With the 40th Anniversary of UK membership of the EU being marked by a public debate on Wales in Europe at the Pierhead Building, Cardiff Bay tomorrow evening (Wed 1st May), DEREK VAUGHAN MEP believes that now is the time for Wales to look forward and be confident of its place on the European stage.
Mr Vaughan, who will be speaking at the meeting, said:
"Membership of the EU has been hugely beneficial for Wales.
Vital Structural Funding brings hundreds of millions of pounds into Welsh communities each year, supporting important projects that tackle longstanding issues around skills, training and economic infrastructure. Areas such as West Wales and the Valleys receive valuable investment that is transforming local communities, enabling them to give people an opportunity to fulfil their potential.
Recent research confirms that Wales gets more out of the EU than it pays in and so financially it is a win win situation. But more than that, we now take for granted advances in fields such as workers’ rights and consumer and environmental protection that first came about as a result of moves on an EU wide basis.
We must also remember what is perhaps the crowning achievement of the EU but one that is starting to slip from people’s memories and that is the longest period of peace between the major European powers. It is by building closer relationships and working together in pursuit of shared aims and goals that a return to needless and costly conflicts can be avoided."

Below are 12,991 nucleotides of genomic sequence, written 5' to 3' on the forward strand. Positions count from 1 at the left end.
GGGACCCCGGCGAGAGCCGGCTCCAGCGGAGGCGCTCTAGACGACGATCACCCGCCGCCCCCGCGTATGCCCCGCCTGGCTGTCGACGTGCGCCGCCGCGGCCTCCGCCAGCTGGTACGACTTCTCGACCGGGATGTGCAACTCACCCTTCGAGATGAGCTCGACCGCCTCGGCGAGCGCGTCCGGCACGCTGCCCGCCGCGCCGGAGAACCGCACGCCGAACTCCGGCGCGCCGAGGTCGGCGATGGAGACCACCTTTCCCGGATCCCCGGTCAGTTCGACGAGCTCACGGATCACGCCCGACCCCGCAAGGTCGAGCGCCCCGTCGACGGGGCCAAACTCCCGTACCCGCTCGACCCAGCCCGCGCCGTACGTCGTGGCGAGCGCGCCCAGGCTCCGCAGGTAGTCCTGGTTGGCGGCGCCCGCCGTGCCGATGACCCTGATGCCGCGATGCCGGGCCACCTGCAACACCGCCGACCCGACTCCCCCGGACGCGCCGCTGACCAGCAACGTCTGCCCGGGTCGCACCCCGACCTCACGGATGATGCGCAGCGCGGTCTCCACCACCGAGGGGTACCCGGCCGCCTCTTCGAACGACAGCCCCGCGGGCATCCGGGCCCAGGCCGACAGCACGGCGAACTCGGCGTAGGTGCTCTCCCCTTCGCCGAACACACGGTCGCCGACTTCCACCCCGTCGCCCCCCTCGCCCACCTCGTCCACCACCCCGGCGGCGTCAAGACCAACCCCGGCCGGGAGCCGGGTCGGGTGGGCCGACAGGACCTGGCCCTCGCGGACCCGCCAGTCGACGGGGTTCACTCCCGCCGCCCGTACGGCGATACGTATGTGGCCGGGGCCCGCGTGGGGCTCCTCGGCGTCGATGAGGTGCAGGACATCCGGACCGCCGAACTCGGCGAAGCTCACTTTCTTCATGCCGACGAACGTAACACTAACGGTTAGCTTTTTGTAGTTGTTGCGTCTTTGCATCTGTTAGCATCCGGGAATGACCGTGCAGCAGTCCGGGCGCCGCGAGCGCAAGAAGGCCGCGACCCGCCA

Commenting on Wales’ future role within the EU, he added:
"The 40th Anniversary presents a perfect opportunity not only to assess what has happened in the past but also to refresh our role in the EU and look at ways in which it can continue to improve the quality of life for Welsh people.
Its most immediate concern should be to concentrate on creating more sustainable jobs and growth by investing in research, development and innovation. The mistaken austerity policies of many Member State governments, including our own here in the UK, is damaging the EU economy and generating huge social costs such as high rates of unemployment, especially amongst the young. The EU needs to urgently address this.
With the development of new technology and advances in travel, the World is becoming an increasingly smaller place. Pressing economic and political problems pay no respect to borders and only by co-operating with others can we expect Wales and the UK to be able to continue to punch its weight on a wider scale.
The pro-European stance of the Labour Welsh Government, in complete contrast to its Tory-Lib Dem UK counterpart, shows that by having a positive, engaged commitment in the EU, we can have a proper input and get our voice heard when decisions are being taken on a range of issues from Regional Policy to agriculture.
We should be more confident in promoting a clear message that co-operation and partnership is in the national interest and once and for all lay to rest the follies of isolationism and grandstanding being pursued by rightwingers in the Tory Party and UKIP."